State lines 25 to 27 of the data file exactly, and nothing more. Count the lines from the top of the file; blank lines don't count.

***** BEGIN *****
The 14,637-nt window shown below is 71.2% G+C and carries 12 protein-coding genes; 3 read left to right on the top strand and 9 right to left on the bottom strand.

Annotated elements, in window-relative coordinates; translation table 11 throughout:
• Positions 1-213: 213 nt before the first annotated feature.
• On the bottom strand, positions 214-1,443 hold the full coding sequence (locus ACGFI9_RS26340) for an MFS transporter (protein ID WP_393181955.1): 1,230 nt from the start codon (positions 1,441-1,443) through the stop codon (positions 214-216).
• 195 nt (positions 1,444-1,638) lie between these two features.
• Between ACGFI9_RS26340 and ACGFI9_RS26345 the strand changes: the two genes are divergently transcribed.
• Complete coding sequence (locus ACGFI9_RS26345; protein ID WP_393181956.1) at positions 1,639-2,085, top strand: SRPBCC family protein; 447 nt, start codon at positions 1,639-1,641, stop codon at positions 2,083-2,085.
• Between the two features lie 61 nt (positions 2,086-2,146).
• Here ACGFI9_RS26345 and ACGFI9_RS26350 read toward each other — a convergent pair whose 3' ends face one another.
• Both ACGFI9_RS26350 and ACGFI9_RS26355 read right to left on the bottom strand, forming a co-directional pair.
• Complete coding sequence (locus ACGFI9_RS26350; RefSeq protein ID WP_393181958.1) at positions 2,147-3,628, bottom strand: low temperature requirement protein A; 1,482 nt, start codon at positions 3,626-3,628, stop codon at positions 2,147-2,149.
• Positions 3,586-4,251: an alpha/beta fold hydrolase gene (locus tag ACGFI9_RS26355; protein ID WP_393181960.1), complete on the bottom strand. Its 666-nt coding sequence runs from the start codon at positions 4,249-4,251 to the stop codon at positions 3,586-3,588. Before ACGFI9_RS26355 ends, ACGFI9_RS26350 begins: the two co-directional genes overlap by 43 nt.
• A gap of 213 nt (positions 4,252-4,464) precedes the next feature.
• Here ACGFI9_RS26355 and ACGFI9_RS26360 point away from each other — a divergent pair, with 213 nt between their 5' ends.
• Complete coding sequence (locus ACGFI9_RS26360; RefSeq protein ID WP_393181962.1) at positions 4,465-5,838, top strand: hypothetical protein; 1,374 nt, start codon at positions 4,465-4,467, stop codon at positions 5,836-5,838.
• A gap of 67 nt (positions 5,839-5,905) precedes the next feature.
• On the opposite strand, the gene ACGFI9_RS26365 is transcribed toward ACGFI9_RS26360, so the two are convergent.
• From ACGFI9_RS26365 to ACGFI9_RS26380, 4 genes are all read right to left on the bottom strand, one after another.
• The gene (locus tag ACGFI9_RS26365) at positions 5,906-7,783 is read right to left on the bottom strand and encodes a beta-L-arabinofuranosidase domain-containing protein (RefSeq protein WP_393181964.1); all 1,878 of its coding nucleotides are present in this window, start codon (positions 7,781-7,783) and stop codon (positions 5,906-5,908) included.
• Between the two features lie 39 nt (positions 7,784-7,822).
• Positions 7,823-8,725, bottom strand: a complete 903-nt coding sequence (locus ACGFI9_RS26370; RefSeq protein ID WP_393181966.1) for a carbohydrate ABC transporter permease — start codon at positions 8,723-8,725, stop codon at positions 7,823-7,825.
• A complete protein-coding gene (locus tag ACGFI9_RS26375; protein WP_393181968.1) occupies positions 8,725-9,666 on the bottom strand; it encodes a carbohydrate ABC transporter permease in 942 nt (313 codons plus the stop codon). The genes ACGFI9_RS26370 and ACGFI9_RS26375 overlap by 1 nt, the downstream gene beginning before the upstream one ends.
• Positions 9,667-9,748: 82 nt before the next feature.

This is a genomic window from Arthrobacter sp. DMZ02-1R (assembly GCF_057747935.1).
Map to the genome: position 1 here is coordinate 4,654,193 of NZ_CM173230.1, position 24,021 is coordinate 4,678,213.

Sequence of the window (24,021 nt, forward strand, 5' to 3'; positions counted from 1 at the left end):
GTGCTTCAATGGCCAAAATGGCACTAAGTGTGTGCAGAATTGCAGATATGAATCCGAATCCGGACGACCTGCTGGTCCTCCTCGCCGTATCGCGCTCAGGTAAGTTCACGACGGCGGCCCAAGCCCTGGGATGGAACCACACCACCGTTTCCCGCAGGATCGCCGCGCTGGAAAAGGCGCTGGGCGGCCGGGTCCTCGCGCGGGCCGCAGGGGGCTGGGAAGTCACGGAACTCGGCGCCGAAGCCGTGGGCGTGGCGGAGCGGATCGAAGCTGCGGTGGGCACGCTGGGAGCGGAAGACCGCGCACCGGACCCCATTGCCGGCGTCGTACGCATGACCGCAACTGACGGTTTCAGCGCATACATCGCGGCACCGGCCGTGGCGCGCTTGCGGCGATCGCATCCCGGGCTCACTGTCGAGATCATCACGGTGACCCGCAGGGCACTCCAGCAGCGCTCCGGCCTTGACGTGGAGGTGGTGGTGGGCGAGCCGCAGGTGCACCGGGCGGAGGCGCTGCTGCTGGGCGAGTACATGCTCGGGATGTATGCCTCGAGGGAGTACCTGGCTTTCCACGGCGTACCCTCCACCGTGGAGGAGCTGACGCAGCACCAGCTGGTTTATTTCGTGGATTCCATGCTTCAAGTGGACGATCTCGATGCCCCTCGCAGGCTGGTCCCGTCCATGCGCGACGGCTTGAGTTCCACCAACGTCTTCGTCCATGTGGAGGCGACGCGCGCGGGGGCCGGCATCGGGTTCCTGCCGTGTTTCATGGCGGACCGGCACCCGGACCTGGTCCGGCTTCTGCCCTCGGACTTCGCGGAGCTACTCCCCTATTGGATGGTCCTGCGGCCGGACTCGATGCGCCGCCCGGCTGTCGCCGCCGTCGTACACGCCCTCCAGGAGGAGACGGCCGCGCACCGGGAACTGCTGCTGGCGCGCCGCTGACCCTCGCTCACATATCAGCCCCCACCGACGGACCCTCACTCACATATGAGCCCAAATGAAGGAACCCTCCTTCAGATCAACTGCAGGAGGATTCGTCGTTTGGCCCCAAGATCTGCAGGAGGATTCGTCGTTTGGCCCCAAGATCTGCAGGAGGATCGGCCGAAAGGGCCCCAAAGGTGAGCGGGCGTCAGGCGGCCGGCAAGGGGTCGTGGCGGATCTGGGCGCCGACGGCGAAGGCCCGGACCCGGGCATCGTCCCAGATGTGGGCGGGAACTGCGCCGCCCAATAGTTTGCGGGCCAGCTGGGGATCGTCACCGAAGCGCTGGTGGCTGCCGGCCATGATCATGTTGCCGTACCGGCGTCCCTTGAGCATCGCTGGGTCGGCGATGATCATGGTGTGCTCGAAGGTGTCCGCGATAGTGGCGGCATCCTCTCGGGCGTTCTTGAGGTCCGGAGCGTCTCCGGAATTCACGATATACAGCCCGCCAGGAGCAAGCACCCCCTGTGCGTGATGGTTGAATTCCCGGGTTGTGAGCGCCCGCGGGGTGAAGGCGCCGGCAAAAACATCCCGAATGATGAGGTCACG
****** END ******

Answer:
Map to the genome: position 1 here is coordinate 4,654,193 of NZ_CM173230.1, position 24,021 is coordinate 4,678,213.

Sequence of the window (24,021 nt, forward strand, 5' to 3'; positions counted from 1 at the left end):
GTGCTTCAATGGCCAAAATGGCACTAAGTGTGTGCAGAATTGCAGATATGAATCCGAATCCGGACGACCTGCTGGTCCTCCTCGCCGTATCGCGCTCAGGTAAGTTCACGACGGCGGCCCAAGCCCTGGGATGGAACCACACCACCGTTTCCCGCAGGATCGCCGCGCTGGAAAAGGCGCTGGGCGGCCGGGTCCTCGCGCGGGCCGCAGGGGGCTGGGAAGTCACGGAACTCGGCGCCGAAGCCGTGGGCGTGGCGGAGCGGATCGAAGCTGCGGTGGGCACGCTGGGAGCGGAAGACCGCGCACCGGACCCCATTGCCGGCGTCGTACGCATGACCGCAACTGACGGTTTCAGCGCATACATCGCGGCACCGGCCGTGGCGCGCTTGCGGCGATCGCATCCCGGGCTCACTGTCGAGATCATCACGGTGACCCGCAGGGCACTCCAGCAGCGCTCCGGCCTTGACGTGGAGGTGGTGGTGGGCGAGCCGCAGGTGCACCGGGCGGAGGCGCTGCTGCTGGGCGAGTACATGCTCGGGATGTATGCCTCGAGGGAGTACCTGGCTTTCCACGGCGTACCCTCCACCGTGGAGGAGCTGACGCAGCACCAGCTGGTTTATTTCGTGGATTCCATGCTTCAAGTGGACGATCTCGATGCCCCTCGCAGGCTGGTCCCGTCCATGCGCGACGGCTTGAGTTCCACCAACGTCTTCGTCCATGTGGAGGCGACGCGCGCGGGGGCCGGCATCGGGTTCCTGCCGTGTTTCATGGCGGACCGGCACCCGGACCTGGTCCGGCTTCTGCCCTCGGACTTCGCGGAGCTACTCCCCTATTGGATGGTCCTGCGGCCGGACTCGATGCGCCGCCCGGCTGTCGCCGCCGTCGTACACGCCCTCCAGGAGGAGACGGCCGCGCACCGGGAACTGCTGCTGGCGCGCCGCTGACCCTCGCTCACATATCAGCCCCCACCGACGGACCCTCACTCACATATGAGCCCAAATGAAGGAACCCTCCTTCAGATCAACTGCAGGAGGATTCGTCGTTTGGCCCCAAGATCTGCAGGAGGATTCGTCGTTTGGCCCCAAGATCTGCAGGAGGATCGGCCGAAAGGGCCCCAAAGGTGAGCGGGCGTCAGGCGGCCGGCAAGGGGTCGTGGCGGATCTGGGCGCCGACGGCGAAGGCCCGGACCCGGGCATCGTCCCAGATGTGGGCGGGAACTGCGCCGCCCAATAGTTTGCGGGCCAGCTGGGGATCGTCACCGAAGCGCTGGTGGCTGCCGGCCATGATCATGTTGCCGTACCGGCGTCCCTTGAGCATCGCTGGGTCGGCGATGATCATGGTGTGCTCGAAGGTGTCCGCGATAGTGGCGGCATCCTCTCGGGCGTTCTTGAGGTCCGGAGCGTCTCCGGAATTCACGATATACAGCCCGCCAGGAGCAAGCACCCCCTGTGCGTGATGGTTGAATTCCCGGGTTGTGAGCGCCCGCGGGGTGAAGGCGCCGGCAAAAACATCCCGAATGATGAGGTCACG